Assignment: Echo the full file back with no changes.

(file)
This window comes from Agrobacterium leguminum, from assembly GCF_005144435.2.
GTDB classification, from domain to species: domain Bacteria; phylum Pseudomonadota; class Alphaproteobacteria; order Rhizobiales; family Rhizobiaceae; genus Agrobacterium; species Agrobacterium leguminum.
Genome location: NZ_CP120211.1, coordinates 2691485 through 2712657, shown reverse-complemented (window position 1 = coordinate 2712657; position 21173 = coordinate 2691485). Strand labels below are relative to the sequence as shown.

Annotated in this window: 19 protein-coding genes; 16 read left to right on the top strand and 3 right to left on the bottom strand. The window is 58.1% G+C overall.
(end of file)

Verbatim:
This window comes from Agrobacterium leguminum, from assembly GCF_005144435.2.
GTDB classification, from domain to species: domain Bacteria; phylum Pseudomonadota; class Alphaproteobacteria; order Rhizobiales; family Rhizobiaceae; genus Agrobacterium; species Agrobacterium leguminum.
Genome location: NZ_CP120211.1, coordinates 2691485 through 2712657, shown reverse-complemented (window position 1 = coordinate 2712657; position 21173 = coordinate 2691485). Strand labels below are relative to the sequence as shown.

Annotated in this window: 19 protein-coding genes; 16 read left to right on the top strand and 3 right to left on the bottom strand. The window is 58.1% G+C overall.